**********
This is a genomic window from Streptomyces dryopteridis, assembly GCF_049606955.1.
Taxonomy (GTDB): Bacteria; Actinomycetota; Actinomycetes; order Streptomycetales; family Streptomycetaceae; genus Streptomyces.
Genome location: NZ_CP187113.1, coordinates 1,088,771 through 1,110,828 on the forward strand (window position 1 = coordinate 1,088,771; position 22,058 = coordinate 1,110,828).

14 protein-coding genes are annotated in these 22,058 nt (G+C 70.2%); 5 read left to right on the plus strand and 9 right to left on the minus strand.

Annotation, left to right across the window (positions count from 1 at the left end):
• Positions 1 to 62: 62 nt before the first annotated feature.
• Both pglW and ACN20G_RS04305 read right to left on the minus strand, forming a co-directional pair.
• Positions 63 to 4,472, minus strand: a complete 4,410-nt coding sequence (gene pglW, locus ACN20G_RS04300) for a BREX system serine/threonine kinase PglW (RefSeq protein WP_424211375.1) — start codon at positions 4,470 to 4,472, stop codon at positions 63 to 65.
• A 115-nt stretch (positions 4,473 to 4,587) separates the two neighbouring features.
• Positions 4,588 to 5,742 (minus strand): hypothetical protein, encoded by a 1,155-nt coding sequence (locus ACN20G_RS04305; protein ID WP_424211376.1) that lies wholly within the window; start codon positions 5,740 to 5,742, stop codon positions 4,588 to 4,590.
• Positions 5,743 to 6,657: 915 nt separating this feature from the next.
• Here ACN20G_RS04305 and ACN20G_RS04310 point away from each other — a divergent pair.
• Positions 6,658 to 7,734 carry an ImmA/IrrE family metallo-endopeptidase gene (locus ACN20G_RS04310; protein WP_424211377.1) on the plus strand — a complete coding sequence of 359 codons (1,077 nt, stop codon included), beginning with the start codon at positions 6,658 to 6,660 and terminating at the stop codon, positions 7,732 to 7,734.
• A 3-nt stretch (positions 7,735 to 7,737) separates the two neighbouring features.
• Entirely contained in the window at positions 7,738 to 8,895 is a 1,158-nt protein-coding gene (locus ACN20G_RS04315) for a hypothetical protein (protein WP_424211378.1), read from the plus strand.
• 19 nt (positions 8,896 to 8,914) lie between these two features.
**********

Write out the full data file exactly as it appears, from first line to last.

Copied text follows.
This is a genomic window from Streptomyces dryopteridis, assembly GCF_049606955.1.
Taxonomy (GTDB): Bacteria; Actinomycetota; Actinomycetes; order Streptomycetales; family Streptomycetaceae; genus Streptomyces.
Genome location: NZ_CP187113.1, coordinates 1,088,771 through 1,110,828 on the forward strand (window position 1 = coordinate 1,088,771; position 22,058 = coordinate 1,110,828).

14 protein-coding genes are annotated in these 22,058 nt (G+C 70.2%); 5 read left to right on the plus strand and 9 right to left on the minus strand.

Annotation, left to right across the window (positions count from 1 at the left end):
• Positions 1 to 62: 62 nt before the first annotated feature.
• Both pglW and ACN20G_RS04305 read right to left on the minus strand, forming a co-directional pair.
• Positions 63 to 4,472, minus strand: a complete 4,410-nt coding sequence (gene pglW, locus ACN20G_RS04300) for a BREX system serine/threonine kinase PglW (RefSeq protein WP_424211375.1) — start codon at positions 4,470 to 4,472, stop codon at positions 63 to 65.
• A 115-nt stretch (positions 4,473 to 4,587) separates the two neighbouring features.
• Positions 4,588 to 5,742 (minus strand): hypothetical protein, encoded by a 1,155-nt coding sequence (locus ACN20G_RS04305; protein ID WP_424211376.1) that lies wholly within the window; start codon positions 5,740 to 5,742, stop codon positions 4,588 to 4,590.
• Positions 5,743 to 6,657: 915 nt separating this feature from the next.
• Here ACN20G_RS04305 and ACN20G_RS04310 point away from each other — a divergent pair.
• Positions 6,658 to 7,734 carry an ImmA/IrrE family metallo-endopeptidase gene (locus ACN20G_RS04310; protein WP_424211377.1) on the plus strand — a complete coding sequence of 359 codons (1,077 nt, stop codon included), beginning with the start codon at positions 6,658 to 6,660 and terminating at the stop codon, positions 7,732 to 7,734.
• A 3-nt stretch (positions 7,735 to 7,737) separates the two neighbouring features.
• Entirely contained in the window at positions 7,738 to 8,895 is a 1,158-nt protein-coding gene (locus ACN20G_RS04315) for a hypothetical protein (protein WP_424211378.1), read from the plus strand.
• 19 nt (positions 8,896 to 8,914) lie between these two features.